The Presidio, or fort, displays a statue of Zaragoza, a Mexican national hero, who died of typhoid fever in 1862. Still operated by the Catholic Church, the Presidio hosts Mass every Sunday at the Our Lady of Loreto Chapel. (Cinco de Mayo is not Mexican Independence Day, which is September 16, 1810.)
Many people will mark the weekend holiday with a visit to the Misión San Antonio de Valero in San Antonio, now known as the Alamo, which the Spanish first constructed and Mexican and Texas troops later occupied. The March 6, 1836, battle between Mexican troops and Texas revolutionaries is known among descendants of the Republic of Texas as a great fight against impossible odds. The Mexican troops crushed the revolutionaries, but the Texans fought back victoriously later that year, and the Republic of Texas was born.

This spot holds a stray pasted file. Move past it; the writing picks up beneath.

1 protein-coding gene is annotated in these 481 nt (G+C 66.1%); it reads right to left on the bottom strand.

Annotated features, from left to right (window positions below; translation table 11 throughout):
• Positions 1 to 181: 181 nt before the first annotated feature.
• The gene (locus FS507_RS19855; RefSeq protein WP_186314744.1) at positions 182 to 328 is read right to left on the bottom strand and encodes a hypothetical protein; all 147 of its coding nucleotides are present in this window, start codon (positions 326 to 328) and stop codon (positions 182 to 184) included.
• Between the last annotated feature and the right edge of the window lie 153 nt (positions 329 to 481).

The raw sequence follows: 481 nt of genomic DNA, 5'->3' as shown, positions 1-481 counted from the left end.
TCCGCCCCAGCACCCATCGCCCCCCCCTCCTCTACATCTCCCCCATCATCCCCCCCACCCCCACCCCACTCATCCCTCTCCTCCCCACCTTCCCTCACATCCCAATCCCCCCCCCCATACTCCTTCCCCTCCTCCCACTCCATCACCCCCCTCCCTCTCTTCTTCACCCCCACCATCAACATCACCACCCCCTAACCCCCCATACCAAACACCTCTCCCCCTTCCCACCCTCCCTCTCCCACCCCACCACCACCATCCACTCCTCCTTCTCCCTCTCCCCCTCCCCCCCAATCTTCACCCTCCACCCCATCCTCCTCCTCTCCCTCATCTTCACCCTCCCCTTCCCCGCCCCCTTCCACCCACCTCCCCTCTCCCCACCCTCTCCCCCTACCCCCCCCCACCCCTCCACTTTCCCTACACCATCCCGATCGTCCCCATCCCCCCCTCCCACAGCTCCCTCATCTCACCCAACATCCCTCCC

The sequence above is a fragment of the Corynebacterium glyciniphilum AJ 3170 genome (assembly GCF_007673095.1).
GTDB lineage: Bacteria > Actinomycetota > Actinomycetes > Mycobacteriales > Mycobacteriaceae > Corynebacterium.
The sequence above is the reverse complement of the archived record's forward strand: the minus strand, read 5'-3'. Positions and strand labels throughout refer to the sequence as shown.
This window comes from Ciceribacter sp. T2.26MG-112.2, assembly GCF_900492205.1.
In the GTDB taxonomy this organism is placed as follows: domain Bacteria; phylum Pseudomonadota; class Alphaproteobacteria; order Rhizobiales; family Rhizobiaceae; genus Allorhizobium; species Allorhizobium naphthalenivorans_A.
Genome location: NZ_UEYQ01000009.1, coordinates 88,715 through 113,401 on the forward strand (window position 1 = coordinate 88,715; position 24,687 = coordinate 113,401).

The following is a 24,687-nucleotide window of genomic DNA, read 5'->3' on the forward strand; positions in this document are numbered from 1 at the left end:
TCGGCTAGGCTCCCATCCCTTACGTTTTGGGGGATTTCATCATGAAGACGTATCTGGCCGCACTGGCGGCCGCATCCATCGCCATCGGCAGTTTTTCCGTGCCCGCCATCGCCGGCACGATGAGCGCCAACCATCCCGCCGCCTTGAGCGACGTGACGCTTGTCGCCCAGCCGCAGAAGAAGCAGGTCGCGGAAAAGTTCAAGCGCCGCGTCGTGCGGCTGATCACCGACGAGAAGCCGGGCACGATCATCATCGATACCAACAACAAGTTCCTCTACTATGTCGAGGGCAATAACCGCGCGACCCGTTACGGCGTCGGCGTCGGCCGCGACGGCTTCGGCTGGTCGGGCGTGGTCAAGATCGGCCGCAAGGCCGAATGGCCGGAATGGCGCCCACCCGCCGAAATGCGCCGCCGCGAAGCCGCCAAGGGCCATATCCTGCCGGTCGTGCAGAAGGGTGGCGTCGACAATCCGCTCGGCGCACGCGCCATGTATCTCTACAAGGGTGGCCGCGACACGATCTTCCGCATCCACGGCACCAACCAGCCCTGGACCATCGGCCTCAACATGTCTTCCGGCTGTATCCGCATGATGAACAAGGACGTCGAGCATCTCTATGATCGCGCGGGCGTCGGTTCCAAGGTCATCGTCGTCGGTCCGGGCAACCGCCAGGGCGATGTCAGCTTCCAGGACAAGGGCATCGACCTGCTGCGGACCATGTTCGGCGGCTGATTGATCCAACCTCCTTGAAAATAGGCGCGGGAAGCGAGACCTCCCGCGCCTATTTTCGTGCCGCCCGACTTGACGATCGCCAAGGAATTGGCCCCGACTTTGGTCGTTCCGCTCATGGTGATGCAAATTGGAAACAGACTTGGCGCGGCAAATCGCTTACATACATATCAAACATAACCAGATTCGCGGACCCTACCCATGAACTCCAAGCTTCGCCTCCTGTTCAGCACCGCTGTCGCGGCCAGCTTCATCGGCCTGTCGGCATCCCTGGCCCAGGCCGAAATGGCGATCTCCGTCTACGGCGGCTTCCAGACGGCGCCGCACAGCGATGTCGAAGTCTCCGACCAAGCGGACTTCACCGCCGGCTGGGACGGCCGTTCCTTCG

Spanish land grants in Arizona
Established in 1752 as a Spanish presidio, the town of Tubac (now in Arizona) was once a stop on the road from Mexico to the Spanish settlements in California. Tubac Presidio State Historic Park preserves the site of the Presidio San Ignacio de Tubac, the oldest fort in what would become the state of Arizona. Now it's an artist colony and home to many galleries. When you're finished gallery hopping, head to Elvira's restaurant, which was established in 1927 in Nogales, Mexico, and reopened in Tubac.
About 50 miles from Tubac, Rancho De La Osa was part of the original 3 million-acre land grant from Spain's king to the Ortiz brothers of Mexico in 1812.
The rancho fell within the boundaries of the United States after the 1854 signing of the Gadsden Purchase settling the U.S.-Mexican border. It now welcomes overnight guests, who can view a cannonball on display that Pancho Villa reportedly fired at the house during the Mexican Revolution.